TOKYO — Jordan Larson swears she's not an emotional player. That's not the story her face told on Sunday, after she hammered down the final point against Brazil.
The three-time Olympian sealed the first-ever Olympic gold medal for the U.S. women's volleyball program, then dissolved into tears with the rest of her team. After winning three silver and two bronze medals since 1984, the Americans finally grabbed the gold, crushing Brazil 3-0 at Ariake Arena. A match expected to be tight quickly turned into a 25-21, 25-20, 25-14 rout, as Brazil could not handle the big arms or sturdy blocking of a U.S. team determined to end its long wait.
The U.S. finished 7-1 and earned sweeps in five of eight matches, with Larson and another three-time Olympian — Foluke Akinradewo Gunderson — leading the way. The loss was the first of the tournament for Brazil, which beat the Americans for gold in 2008 and 2012.
"The emotions got the best of me,'' said Larson, who had 12 kills. "I'm in a kind of euphoria, a state of shock.
"There were a lot of tough teams, and we had to deal with a lot of adversity. [Akinradewo Gunderson] and I have been through a lot, and it's like, it was time. It was time for us.''
Jordan Thompson of Edina didn't play Sunday. She injured her right ankle in the fourth match and was sidelined for the rest of the tournament, though coach Karch Kiraly said she could have played in the semifinals and final if the team had really needed her.
Thompson sprinted onto the court after Larson's winning kill to join a jubilant pile of teammates. She wept, she belted out the chorus of "We Are the Champions," she posed for photos clutching her medal. Then she cried again, thinking about her older teammates who had invested years to get to this place.
"It makes me really emotional, because I know they wanted it so bad,'' Thompson said. "To be a part of that with them just feels so sacred, and like such an honor. I'm so incredibly grateful to have been on this journey with them, and to be part of making history, and something they've been chasing after for so long.''
Kiraly won two gold medals as a player for the U.S. men's team in 1984 and 1988. He wept Sunday, too, saying the long road for the American women made this one especially meaningful.
"I think in some ways, this is more powerful,'' Kiraly said. "It tastes sweeter when you come close and suffer some really painful losses. We're incredibly proud to make history.''
The U.S. entered the final match with loads of confidence, thanks to a finely tuned team game that had gotten better over the past two matches. Brazil fell behind quickly in the first set and never recovered.
Down 4-0, Brazil was able to cut the U.S. lead to a point but stalled out because of too many unforced errors. At one point, Caroline de Oliveira Saad Gattaz went for a kill and whiffed, causing coach Jose Roberto Guimaraes to put his hand to his forehead in exasperation.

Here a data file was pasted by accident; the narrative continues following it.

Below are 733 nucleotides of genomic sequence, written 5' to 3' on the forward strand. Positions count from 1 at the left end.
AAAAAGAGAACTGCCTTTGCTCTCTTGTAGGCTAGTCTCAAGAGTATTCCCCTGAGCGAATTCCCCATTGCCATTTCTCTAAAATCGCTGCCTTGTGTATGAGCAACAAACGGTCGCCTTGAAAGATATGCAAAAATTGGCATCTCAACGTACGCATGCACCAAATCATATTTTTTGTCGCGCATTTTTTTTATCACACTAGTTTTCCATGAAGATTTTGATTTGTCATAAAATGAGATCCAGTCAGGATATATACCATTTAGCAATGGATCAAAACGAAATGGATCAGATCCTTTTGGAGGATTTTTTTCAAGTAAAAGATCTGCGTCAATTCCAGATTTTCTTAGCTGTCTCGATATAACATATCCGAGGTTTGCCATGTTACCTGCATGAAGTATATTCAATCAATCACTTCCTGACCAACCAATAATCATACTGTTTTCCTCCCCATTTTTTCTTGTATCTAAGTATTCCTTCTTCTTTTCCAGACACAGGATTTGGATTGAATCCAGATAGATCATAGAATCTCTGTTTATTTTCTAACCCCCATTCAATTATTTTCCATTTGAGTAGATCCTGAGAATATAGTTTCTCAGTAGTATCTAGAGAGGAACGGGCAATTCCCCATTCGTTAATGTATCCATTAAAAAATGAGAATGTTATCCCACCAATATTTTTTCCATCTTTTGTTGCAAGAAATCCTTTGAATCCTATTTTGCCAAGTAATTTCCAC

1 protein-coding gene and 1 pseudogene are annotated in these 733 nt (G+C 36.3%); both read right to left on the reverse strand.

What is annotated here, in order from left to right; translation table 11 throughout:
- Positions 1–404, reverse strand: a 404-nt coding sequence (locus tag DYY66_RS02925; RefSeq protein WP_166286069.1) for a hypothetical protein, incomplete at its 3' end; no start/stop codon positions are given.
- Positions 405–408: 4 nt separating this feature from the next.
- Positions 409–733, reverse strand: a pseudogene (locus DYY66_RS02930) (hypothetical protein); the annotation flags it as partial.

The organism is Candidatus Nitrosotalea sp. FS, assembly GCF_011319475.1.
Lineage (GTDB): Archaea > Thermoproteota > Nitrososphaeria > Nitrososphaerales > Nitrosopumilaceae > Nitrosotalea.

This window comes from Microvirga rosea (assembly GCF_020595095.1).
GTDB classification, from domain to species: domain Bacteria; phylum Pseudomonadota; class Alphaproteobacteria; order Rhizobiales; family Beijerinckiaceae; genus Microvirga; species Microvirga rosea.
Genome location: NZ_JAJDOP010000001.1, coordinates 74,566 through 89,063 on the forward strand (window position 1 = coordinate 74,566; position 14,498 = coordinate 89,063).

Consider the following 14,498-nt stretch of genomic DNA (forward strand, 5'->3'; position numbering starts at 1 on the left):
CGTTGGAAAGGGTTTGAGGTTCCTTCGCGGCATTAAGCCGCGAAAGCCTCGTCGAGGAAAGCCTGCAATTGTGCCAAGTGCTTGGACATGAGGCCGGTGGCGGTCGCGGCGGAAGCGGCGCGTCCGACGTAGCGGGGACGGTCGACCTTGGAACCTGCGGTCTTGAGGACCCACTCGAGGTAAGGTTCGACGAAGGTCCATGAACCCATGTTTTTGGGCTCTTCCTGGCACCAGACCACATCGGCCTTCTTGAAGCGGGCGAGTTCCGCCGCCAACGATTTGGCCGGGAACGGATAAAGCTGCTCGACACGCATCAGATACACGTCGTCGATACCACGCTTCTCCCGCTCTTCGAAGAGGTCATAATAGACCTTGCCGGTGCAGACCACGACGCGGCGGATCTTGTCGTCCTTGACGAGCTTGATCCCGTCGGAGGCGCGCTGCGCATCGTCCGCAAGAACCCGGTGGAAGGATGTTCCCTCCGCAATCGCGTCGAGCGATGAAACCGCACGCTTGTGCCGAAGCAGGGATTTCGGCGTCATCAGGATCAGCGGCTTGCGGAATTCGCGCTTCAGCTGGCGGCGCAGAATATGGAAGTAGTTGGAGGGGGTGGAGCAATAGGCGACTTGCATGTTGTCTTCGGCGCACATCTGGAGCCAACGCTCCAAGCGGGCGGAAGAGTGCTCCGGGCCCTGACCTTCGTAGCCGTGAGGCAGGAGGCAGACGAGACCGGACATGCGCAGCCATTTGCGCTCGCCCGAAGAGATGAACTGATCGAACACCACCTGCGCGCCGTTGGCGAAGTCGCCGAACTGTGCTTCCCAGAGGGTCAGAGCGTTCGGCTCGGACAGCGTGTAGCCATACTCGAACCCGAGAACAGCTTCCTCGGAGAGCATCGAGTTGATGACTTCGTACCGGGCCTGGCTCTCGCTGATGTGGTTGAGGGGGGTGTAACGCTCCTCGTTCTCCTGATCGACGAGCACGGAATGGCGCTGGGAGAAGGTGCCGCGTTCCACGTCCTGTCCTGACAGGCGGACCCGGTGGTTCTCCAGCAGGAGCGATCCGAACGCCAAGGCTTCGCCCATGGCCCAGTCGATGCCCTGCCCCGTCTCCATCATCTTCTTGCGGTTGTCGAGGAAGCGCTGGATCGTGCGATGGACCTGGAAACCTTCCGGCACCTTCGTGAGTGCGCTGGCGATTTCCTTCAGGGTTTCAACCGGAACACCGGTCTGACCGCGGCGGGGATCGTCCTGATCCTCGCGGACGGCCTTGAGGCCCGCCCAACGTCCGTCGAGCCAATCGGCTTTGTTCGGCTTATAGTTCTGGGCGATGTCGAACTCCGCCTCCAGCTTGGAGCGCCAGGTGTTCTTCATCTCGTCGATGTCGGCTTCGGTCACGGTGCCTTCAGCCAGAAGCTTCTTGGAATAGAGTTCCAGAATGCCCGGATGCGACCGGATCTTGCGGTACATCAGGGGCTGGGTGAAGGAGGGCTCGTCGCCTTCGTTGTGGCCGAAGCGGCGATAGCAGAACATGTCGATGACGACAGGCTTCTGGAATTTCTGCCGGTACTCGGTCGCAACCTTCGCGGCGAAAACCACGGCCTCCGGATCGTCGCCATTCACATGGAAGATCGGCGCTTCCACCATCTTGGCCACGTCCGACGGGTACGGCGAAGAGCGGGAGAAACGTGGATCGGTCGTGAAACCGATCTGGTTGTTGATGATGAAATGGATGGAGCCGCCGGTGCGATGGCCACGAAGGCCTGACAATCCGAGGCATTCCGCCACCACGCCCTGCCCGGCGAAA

The U.S. game plan was to assert control defensively and serve well. They were dialed in throughout the match, using crisp passing, an outstanding block and great tenacity to keep the pressure on. Brazil held brief leads in the second and third sets, but early in the third, Guimaraes was pleading with his team to pull it together.
Even though Thompson said it was "really tough'' to be injured, she quickly recognized she could still play a part in her team's success. Despite playing in only four matches, she was the ninth-leading scorer in the Olympic tournament with 78 total points.
"Whether I was able to get on the court and get healthy enough to play, or if it was just being a supportive teammate on the bench, I just wanted to crush my role,'' Thompson said. "I wanted to be really good eyes for Annie [Drews] and bring a lot of energy and encourage my teammates in any way I could. I hope I did a good job of that.''
That kind of selflessness, Larson said, is what put the U.S. over the top this time. Even players who did not make the final Olympic roster — including Minnesotans Tori Dixon, Hannah Tapp and Sarah Wilhite Parsons — stayed connected to the group in Tokyo.
"They were doing our box cheers from home,'' she said. "We still have a group chat going. They don't get to take (a medal) home with them, but this is a piece of them.''
It's expected that Tokyo will be the final Olympics for Larson and Akinradewo Gunderson. Larson wasn't ready to announce her retirement Sunday, but she was happy to share her thoughts on the future of the U.S. women's program.
She praised the younger players on the Olympic roster, noting their generation is getting the international experience they need to excel at the highest level.
"I think you're going to see great things coming from them,'' Larson said. "There are a lot of first-timers on this team, and to walk away with a gold medal at 23? That's pretty impressive.''
Thompson, for one, is ready to take up that challenge.
"Our leaders and veterans have worked so hard,'' Thompson said. "They've set us up in such a good spot, to continue this culture of supporting each other. We just want to continue the legacy they've created.''